It is certainly not for the monuments or a splendid nature. So what the hell am I doing in Iraq then?
22.06.2014 - 01.07.2014 40 °C
Forget the usual explanations that travellers normally give when they are heading into harm’s way: “The media exaggerate the situation“ or “it’s a domestic conflict, they don’t care about foreigners” or “most locals will rather help you than hurt you”.
While those explanations above are usually true, Iraq is not normally the place to travel to. Though the media probably do exaggerate the current situation just a bit and most locals are really nice people here. This lesson instead starts with a little bit of political geography. Because most of the surprise and chock I received when telling friends and family that I was heading to Iraq for my summer holiday was based on a fact: The lines of your world map lies.
Studying Global Studies I apologise if this gets too nerdy. For while the map above this blog entry, shows me to be in Iraq, I am really not. I am in the autonomous region of Kurdistan, and this is basically another country. While not recognised as an independent state Kurdistan does have its own president, its own parliament and their own ethnicity and languish. The Kurds speak Kurdish not Arabic, and they would definitely take offence if you call them Arabs. Kurdistan even has its own army, an army that is both better trained and more experienced than the regular Iraqi army. Years of fighting against Saddam and Assad (the Syrian president) as well as changing Turkish and Iranian governments have hardened the Kurdish Peshmerga into a formidable fighting force.
Just to show how different Iraq and Kurdistan actually are: the Kurds have their own visa regime. I would actually need another completely different visa to visit the ‘real’ Iraq (a fact that I am sure my parents celebrate as they read this). The visa I have instead proudly pronounces: Republic of Iraq – Kurdish Region.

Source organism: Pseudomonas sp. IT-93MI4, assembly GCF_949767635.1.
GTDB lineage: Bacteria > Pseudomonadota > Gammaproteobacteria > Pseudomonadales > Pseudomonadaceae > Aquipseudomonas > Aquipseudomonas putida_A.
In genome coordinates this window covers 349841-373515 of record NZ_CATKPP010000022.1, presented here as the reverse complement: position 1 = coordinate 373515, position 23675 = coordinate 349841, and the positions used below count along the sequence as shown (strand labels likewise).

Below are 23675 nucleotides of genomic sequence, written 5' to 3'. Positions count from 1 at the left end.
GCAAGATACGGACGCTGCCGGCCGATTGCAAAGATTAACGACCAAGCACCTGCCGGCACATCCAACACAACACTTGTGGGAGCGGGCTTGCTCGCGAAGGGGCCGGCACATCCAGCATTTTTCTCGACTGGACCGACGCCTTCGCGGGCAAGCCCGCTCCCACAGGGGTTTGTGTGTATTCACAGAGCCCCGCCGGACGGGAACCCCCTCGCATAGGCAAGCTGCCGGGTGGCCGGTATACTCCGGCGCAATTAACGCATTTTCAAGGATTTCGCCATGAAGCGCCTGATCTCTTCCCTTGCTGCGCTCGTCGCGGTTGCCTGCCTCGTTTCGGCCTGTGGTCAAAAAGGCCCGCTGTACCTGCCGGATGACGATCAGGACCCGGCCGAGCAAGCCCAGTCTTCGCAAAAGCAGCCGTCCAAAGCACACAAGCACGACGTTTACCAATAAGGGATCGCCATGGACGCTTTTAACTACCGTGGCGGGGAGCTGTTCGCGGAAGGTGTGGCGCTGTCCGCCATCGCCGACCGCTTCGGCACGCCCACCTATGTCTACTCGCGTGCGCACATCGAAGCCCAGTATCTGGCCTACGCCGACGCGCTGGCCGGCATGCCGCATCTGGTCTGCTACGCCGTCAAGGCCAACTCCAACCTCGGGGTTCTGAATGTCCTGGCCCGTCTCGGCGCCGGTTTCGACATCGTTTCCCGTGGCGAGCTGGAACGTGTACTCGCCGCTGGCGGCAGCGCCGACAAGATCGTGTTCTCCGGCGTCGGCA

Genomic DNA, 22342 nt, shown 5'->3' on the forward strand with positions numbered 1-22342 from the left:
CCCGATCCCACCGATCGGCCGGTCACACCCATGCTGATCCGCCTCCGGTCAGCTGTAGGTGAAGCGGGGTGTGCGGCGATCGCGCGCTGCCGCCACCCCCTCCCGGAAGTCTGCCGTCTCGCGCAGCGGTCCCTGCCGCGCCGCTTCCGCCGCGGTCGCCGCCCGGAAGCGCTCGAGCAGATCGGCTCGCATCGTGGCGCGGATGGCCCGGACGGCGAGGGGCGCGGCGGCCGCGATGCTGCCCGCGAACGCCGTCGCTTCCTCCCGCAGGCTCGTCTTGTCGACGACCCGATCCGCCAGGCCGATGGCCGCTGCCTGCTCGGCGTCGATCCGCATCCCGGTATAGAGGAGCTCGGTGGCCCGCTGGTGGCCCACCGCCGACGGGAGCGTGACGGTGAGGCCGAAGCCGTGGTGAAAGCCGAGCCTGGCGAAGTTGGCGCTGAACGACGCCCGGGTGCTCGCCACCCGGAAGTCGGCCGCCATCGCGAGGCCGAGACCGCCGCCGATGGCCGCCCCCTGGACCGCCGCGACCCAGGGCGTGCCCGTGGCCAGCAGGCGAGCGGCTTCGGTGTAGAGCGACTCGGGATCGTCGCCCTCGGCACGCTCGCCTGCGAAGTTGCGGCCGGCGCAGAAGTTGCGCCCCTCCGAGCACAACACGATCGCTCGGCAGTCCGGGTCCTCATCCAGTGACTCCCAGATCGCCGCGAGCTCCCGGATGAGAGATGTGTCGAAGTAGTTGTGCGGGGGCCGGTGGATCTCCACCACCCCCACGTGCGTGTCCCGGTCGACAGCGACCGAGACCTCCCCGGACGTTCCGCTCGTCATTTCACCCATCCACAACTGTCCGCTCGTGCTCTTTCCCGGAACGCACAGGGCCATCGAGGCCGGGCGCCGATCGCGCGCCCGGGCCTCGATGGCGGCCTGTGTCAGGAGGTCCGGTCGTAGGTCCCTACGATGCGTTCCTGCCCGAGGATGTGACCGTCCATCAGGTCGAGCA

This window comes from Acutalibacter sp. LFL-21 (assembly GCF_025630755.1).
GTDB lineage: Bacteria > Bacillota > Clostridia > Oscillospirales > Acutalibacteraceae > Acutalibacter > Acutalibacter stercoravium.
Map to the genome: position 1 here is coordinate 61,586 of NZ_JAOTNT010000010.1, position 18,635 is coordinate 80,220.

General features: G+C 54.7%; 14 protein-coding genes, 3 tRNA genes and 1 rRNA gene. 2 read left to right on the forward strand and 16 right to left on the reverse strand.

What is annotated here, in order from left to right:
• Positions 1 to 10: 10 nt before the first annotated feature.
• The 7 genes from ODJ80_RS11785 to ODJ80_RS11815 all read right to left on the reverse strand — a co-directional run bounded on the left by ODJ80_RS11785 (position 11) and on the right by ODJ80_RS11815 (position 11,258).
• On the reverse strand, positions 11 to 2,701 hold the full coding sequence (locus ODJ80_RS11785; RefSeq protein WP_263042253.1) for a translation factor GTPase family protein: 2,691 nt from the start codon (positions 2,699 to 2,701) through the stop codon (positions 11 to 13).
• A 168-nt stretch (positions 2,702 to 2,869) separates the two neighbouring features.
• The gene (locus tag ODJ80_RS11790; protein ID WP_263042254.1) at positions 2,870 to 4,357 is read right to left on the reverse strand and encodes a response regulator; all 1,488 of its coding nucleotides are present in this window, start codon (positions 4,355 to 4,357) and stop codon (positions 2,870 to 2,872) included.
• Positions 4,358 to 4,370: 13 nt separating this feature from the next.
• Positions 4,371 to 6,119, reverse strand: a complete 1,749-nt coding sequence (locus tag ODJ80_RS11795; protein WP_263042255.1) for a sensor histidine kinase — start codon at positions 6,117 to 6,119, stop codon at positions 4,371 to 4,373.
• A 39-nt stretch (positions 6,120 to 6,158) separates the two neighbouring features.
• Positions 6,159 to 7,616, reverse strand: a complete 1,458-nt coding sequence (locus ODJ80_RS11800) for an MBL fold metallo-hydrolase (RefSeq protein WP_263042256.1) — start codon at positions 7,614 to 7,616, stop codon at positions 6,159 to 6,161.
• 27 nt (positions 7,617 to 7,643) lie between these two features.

So why would anyone actually travel to and around Kurdistan? First of all is Erbil (the regional capital) one of the best places to sit and sip in the shade of a citadel while watching old men play domino on the neighbouring tea bed, while youths and families hang out on the central square below. Other than good tea spots Kurdistan offers a change to get away from the crowds – almost nobody else visit the unknown travel destination. There are no tourists and no tourist’s infrastructure – Kurdistan is in many aspects untouched – so much that some locals I have talked to do not recognise the idea of tourism, but do understand the idea of a visitor or a guest. And the Kurds are famed for their hospitality – it will be seriously hard to avoid offers of lunch, dinner or a place to sleep depending on the time and places you visit.
More excitingly (and here I mean exciting in the morbid sense of the word) is there something trilling about Kurdistan’s location next to some of the World’s most troubled regions. Places close to the border can be dangerously close to the battleground and there is just something about having to ask ‘Is it safe?’ before going somewhere new. At least for romantics like me who longs for the old days were it was still possible to explorer the blanks of the world map. Back when one could join James Cook’s crew or ride with the Cossacks into Central Asia’s mountains.
Kurdistan truly feels like a new discovery – it is unspoiled, guests are welcomed with open arms and it still got some of the dangers of exploring; while one is actually in very safe surroundings as long as you follow the advice you are given.
And that is at least why I have ended up here, for the time being…